The timeline for bringing criminal charges against a driver who causes a hit and run accident will depend on the severity of the incident and whether the accident resulted in property damage, injuries to another, or death. This means a driver who causes a hit and run could be charged up to three years after a collision or one year and six months depending on the degree of their charge.1 To help you better understand Illinois’ hit and run laws and how the State punishes those who commit this crime, below we have provided you with some helpful information.
Any driver who is involved in a motor vehicle accident in Illinois is required to remain at the scene, exchange information with the other parties involved, and render aid or seek help if injuries were sustained. If a driver violates this law, they can be punished in a number of different ways depending on whether the incident resulted in property damage, injuries to another, or death. Below is a brief explanation of how the State charges drivers when each of the following circumstances exists.
If a driver leaves the scene of an accident that results only in property damage, they can be charged with a Class A misdemeanor, according to 625 ILCS 5/11-402. For most misdemeanor crimes, 720 ILCS 5/3-5 says the statute of limitations, or time limit for which a person can be charged, is set at one year and six months. Generally, once the statute of limitations has expired, criminal charges can no longer be filed.
If a driver fails to remain at the scene of an accident that results in injuries to another or death, 625 ILCS 5/11-401 says they are guilty of a Class 4 felony. Generally, a felony carries a three-year statute of limitations, although it could be shorter depending on whether the driver was charged with any additional crimes. For example, if a driver leaves the scene of an accident in Illinois that results in the death of another, he/she could be charged with involuntary manslaughter. In this case, the driver who caused the hit and run accident could be charged at any time after the incident as there is no statute of limitations for this particular crime.
If you were involved in an accident with a hit and run driver and are looking to obtain justice for the harm they have caused you and anyone else who may have been traveling in the vehicle with you, you may be able to do this with the help of an attorney.
Just as the State of Illinois has set a statute of limitations for crimes, it has also set a statute of limitations for bringing a civil lawsuit against a driver who causes a hit and run accident. A civil lawsuit is one way for the victim of a hit and run accident to hold a driver accountable for their reckless behavior, given the driver has been identified. There are different types of civil lawsuits and those that are filed against drivers who cause a hit and run accident are referred to as personal injury lawsuits. In the State of Illinois, you generally have two years from the date of your accident to file a personal injury lawsuit against another party.2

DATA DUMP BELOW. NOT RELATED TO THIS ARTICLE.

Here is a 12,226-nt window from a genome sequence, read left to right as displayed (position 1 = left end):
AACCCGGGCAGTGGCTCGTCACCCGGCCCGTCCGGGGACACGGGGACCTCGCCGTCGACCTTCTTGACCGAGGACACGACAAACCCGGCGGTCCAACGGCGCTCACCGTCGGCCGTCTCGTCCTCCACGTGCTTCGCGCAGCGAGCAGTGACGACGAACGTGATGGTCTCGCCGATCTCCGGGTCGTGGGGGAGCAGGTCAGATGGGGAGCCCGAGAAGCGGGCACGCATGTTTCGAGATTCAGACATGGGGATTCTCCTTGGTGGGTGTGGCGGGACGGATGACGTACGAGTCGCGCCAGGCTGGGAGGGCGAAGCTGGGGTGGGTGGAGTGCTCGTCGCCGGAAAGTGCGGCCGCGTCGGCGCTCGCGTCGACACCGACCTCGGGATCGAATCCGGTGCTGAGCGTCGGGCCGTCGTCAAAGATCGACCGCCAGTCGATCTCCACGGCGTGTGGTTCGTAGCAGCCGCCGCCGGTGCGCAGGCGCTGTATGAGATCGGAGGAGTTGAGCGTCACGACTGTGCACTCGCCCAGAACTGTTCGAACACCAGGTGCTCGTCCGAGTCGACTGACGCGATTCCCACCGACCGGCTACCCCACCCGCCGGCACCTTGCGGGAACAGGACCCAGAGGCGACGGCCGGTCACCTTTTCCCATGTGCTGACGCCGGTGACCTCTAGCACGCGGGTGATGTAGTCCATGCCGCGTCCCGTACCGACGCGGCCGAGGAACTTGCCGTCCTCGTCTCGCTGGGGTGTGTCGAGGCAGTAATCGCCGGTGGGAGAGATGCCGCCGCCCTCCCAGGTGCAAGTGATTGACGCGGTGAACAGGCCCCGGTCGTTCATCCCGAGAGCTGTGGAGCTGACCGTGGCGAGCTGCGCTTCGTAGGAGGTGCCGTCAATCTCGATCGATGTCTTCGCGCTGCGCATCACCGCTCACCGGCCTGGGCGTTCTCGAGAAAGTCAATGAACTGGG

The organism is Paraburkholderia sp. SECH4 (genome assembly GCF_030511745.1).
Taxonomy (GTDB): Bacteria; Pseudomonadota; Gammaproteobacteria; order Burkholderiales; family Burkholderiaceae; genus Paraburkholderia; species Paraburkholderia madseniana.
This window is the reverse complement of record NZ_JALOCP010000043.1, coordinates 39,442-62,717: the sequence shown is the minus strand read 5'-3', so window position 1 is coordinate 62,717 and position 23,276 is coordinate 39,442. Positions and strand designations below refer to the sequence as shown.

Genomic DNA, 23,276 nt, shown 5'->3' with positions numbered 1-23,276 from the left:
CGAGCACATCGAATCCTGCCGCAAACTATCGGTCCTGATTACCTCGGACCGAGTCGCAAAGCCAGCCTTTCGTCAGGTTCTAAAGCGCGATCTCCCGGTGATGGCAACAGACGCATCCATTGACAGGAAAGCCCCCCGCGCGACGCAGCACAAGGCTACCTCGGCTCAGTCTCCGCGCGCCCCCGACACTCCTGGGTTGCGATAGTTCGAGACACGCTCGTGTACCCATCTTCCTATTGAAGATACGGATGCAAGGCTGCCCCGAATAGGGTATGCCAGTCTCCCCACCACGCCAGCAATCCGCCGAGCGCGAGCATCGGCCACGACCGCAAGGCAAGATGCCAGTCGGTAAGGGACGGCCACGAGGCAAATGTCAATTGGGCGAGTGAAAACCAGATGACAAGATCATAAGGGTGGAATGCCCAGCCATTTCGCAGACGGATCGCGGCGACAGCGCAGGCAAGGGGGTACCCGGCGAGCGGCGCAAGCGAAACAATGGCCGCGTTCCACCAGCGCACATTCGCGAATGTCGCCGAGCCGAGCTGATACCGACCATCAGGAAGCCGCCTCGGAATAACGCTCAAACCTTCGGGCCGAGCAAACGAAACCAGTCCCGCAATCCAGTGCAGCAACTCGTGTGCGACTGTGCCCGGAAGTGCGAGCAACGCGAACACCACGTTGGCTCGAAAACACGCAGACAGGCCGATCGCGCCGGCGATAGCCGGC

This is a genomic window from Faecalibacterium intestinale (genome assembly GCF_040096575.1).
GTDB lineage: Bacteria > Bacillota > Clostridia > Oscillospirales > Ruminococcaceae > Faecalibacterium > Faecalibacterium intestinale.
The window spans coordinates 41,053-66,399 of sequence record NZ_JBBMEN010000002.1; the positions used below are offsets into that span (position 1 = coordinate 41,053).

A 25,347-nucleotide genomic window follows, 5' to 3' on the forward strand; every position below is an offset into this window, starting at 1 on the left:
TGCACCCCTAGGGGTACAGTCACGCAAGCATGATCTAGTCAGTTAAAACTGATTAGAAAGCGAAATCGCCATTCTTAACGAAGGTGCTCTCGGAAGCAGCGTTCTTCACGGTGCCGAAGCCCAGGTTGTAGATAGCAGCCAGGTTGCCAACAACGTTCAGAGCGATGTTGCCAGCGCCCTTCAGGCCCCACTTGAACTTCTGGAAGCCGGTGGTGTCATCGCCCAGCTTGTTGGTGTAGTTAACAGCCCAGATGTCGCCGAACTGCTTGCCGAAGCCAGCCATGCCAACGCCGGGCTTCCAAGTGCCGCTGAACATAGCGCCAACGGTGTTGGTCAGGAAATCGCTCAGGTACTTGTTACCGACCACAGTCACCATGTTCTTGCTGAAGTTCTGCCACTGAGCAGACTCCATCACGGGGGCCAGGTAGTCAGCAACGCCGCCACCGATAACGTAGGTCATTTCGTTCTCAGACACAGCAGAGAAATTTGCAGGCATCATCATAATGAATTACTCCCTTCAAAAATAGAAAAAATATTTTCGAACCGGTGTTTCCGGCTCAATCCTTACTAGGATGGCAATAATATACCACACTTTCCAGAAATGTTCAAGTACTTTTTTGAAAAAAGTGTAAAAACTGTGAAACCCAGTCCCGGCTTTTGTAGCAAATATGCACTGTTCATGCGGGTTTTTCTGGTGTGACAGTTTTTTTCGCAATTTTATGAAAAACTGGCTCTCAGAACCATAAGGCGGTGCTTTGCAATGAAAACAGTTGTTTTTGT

If you are looking to hold the driver who fled the scene of your accident financially responsible for your injuries, you might want to consider filing a civil lawsuit against them. In your lawsuit, you can request that you are awarded compensation for the following damages:
In addition, you may also be entitled to recover punitive damages which is another form of financial relief. Unlike the other damages that look to compensate you for how the accident has impacted you physically and/or financially, punitive damages serve as a form of punishment to the driver and look to deter other drivers away from engaging in the same or similar behavior.
If a driver in Chicago caused an accident and then fled the scene, you may be wondering how they are going to be punished for their negligent behavior if and when they are identified. To learn more about how drivers are punished for causing hit and run accidents and what steps you can take to potentially recover compensation for your physical and financial suffering, contact The Kryder Law Group, LLC at (312) 598-0982.